A DOCTOR has been suspended for two months, after working a shift at Newport’s Royal Gwent hospital while signed off sick in another area.

Earlier this month, the suspension was handed down to Dr Marius Popescu, by the Medical Practitioners Tribunal Service (MPTS).

The tribunal found that from December 2016, Dr Popescu was working full-time as speciality doctor in emergency medicine at Weston General Hospital, Weston-super-Mare.

However, in November 2018, while on paid sick leave from this position, Dr Popescu was found to have worked a paid locum shift at the Royal Gwent, on November 24, 2018.

It was further alleged that on a date between November 29, 2018, and December 3, 2018, Dr Popescu presented a ‘fit note’ to his employers, which said that he was not fit to work between November 20-29 of that year.

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Ahead of the tribunal, the doctor had admitted to working the shift at the Royal Gwent, but having attended a meeting with colleagues on November 22, “he had presumed by attending a meeting with these colleagues there was no requirement for him to notify them that he was now fit to work”.

However, this was not accepted by the tribunal.

Giving evidence, Dr Popescu said that he was not due to work from November 23 and 25 at Weston General, and had intended therefore to self-certify as having had two periods of sickness of less than seven days. However, he was told that this absence would total nine days – and therefore required a sick note from the GP before he could return to work.

According to his witness statement, Dr Popescu said: “After leaving the GP surgery but before getting back into my car, I recall briefly looking at the sickness certificate and thinking that – whilst it covered the broad dates which I had been off work – it did not totally accurately reflect the fact that I had two short episodes of illness, but I thought this was, essentially, immaterial.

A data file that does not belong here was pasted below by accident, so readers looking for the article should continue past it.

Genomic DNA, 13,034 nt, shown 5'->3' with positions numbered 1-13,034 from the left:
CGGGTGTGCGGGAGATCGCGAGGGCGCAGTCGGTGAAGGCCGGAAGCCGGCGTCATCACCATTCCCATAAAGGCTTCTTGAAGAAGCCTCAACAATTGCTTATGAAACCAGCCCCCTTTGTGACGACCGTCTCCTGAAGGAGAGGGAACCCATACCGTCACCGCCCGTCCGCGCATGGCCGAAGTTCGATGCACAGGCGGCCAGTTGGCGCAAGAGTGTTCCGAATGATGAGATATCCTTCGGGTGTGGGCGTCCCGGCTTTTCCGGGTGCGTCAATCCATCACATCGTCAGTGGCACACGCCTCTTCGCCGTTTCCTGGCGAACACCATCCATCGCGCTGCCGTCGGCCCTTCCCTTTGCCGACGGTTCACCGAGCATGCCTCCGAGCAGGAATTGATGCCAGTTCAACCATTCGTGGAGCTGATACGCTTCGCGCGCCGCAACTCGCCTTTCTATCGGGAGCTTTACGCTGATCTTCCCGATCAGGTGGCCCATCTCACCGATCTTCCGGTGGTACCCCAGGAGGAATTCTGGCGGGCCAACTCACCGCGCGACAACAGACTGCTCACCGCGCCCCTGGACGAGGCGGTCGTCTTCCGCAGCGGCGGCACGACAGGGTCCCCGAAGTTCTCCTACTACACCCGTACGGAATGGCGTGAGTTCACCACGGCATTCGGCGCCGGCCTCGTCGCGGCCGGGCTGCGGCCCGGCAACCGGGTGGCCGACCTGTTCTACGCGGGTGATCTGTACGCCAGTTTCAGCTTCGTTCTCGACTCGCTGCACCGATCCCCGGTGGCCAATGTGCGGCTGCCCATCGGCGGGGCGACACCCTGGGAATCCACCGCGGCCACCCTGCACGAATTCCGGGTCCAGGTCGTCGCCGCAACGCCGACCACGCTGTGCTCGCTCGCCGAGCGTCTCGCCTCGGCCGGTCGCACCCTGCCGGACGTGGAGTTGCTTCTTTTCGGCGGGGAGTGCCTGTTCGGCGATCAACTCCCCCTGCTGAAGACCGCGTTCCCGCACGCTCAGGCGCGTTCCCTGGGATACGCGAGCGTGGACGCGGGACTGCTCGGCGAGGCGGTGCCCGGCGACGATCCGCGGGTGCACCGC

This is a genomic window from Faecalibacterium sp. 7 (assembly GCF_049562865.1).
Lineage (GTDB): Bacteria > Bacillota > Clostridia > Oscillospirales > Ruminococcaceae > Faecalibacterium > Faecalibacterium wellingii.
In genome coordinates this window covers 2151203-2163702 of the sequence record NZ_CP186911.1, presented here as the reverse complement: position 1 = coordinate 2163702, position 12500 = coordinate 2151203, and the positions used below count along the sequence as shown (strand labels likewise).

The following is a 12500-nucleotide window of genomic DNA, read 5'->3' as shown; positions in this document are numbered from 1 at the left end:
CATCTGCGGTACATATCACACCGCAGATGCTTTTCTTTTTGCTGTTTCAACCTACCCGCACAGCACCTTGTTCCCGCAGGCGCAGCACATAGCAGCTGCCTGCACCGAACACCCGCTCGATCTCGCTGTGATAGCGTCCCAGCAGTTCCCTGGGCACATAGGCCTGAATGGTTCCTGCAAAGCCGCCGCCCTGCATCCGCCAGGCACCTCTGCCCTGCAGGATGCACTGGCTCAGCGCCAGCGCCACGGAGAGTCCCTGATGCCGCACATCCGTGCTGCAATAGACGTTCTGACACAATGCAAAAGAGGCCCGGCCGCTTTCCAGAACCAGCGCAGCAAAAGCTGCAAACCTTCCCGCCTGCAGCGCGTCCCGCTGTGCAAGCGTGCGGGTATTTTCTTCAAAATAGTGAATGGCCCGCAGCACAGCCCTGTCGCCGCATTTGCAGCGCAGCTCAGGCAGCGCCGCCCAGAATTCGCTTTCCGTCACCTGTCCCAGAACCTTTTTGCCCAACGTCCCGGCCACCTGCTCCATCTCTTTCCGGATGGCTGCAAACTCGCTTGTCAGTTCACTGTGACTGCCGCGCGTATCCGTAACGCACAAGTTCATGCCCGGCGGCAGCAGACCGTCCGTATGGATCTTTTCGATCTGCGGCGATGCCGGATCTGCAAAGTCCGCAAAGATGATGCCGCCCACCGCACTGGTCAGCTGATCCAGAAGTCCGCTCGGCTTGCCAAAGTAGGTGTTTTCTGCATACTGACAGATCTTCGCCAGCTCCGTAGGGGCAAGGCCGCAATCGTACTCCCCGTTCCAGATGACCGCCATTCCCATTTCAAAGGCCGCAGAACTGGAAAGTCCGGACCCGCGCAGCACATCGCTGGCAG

“At the time, I did not think this made any material difference to myself or the Trust, and I certainly did not think that this would lead to any difference in the pay I received.

"If the sick note had been for too short a duration, and had not fully covered the days when I had been absent from work, or it had been for too long a duration, and would have delayed my return to work, then it would have mattered and I suspect I would have gone back to get it changed.

“But, in view of the fact that I thought one period covering the relevant days, rather than two periods covering the relevant days, would make no difference, and I did not want the fuss of having to go back through the whole process of trying to get it changed (by that stage it had taken me nearly three days just to get the sick note) I went to the hospital to hand in the certificate to one of the Emergency Department secretaries."

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What was the outcome?

The tribunal concluded that Dr Popescu’s actions were in violation of good medical practice “as they had involved dishonesty which is always a serious matter.”

However, it was noted that there was a number of mitigating factors – not least that a great deal of time had passed since the incident had taken place.

What’s more, it was determined that Dr Popescu had shown genuine remorse for his actions, had engaged with the process, had no further misconduct issues, and is currently working with dementia patients in a care home.

Considering the evidence, the tribunal issued Dr Popescu with a two month suspension from practicing.